A Counterblaste to Tobacco is a treatise written by King James VI of Scotland and I of England in 1604, in which he expresses his distaste for tobacco, particularly tobacco smoking. As such, it is one of the earliest anti-tobacco publications.
It is written in Early Modern English and refers to medical theories of the time (e.g. the four humours). In it, James blames Native Americans for bringing tobacco to Europe, complains about passive smoking, warns of dangers to the lungs, and decries tobacco's odour as "hatefull to the nose."
James's dislike of tobacco led him in 1604 to authorize Thomas Sackville, 1st Earl of Dorset, to levy an excise tax and tariff of six shillings and eight pence per pound of tobacco imported, or £1 per three pounds, a large sum of money for the time.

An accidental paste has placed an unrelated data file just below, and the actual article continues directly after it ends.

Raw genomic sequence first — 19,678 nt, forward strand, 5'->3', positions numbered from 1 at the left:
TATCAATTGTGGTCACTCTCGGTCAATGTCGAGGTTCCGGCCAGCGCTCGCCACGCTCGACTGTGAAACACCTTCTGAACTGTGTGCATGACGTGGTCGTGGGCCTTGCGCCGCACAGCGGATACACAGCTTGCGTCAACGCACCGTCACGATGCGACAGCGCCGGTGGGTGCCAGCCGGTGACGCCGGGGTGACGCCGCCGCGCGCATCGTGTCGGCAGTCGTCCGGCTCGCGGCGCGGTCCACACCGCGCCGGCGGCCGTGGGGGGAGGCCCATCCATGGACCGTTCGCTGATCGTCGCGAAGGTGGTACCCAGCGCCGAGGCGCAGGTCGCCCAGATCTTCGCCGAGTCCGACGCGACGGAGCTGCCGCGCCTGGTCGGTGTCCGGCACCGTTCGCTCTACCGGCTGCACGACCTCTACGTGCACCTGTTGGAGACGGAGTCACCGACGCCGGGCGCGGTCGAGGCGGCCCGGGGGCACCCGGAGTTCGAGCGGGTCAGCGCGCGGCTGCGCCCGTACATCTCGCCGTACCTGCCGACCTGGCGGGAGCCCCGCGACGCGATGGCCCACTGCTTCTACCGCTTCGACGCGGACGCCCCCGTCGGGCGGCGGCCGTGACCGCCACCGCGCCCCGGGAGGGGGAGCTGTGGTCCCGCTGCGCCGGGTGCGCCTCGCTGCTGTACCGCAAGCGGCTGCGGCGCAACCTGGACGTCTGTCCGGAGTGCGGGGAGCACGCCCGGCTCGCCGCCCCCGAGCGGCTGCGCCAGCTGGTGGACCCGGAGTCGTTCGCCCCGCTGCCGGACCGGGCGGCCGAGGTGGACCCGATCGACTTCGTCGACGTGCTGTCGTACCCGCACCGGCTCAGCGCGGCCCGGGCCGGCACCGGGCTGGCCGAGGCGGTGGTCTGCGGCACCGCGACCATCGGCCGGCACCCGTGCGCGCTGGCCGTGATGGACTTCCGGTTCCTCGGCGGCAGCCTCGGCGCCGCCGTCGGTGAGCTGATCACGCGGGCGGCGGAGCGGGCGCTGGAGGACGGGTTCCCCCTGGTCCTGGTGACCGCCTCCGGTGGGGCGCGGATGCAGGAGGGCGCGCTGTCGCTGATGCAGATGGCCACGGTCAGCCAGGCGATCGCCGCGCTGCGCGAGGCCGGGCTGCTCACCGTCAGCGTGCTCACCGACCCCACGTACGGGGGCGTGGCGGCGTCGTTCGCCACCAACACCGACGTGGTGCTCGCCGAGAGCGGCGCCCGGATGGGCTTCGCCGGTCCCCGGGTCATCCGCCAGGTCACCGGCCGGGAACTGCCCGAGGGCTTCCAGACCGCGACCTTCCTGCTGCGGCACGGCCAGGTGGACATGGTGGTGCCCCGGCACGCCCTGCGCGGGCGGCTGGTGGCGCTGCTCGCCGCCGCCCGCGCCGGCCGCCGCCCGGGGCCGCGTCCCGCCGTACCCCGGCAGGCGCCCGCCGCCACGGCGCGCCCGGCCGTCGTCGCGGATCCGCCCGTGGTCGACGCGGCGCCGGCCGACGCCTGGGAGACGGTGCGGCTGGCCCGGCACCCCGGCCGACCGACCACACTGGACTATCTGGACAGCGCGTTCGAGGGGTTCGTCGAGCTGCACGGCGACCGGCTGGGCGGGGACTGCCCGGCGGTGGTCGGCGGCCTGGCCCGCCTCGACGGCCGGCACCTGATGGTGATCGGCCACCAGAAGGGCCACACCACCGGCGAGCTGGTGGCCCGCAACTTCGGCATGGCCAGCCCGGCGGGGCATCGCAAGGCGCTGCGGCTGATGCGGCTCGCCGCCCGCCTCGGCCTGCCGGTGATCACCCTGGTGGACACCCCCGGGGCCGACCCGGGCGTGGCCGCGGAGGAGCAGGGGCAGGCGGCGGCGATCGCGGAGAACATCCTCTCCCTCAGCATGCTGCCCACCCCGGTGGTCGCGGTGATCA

Because of continued high demand for tobacco in England and negative effects on the economies of the American colonies, the king in 1624 instead created a royal monopoly for the crop. 150 years later, British utilitarian philosopher Jeremy Bentham would cite A Counterblaste to Tobacco as an example of antipathy run wild.
Have you not reason then to bee ashamed, and to forbeare this filthie noveltie, so basely grounded, so foolishly received and so grossely mistaken in the right use thereof? In your abuse thereof sinning against God, harming your selves both in persons and goods, and raking also thereby the markes and notes of vanitie upon you: by the custome thereof making your selves to be wondered at by all forraine civil Nations, and by all strangers that come among you, to be scorned and contemned. A custome lothsome to the eye, hatefull to the Nose, harmefull to the braine, dangerous to the Lungs, and in the blacke stinking fume thereof, neerest resembling the horrible Stigian smoke of the pit that is bottomelesse.-- James 1604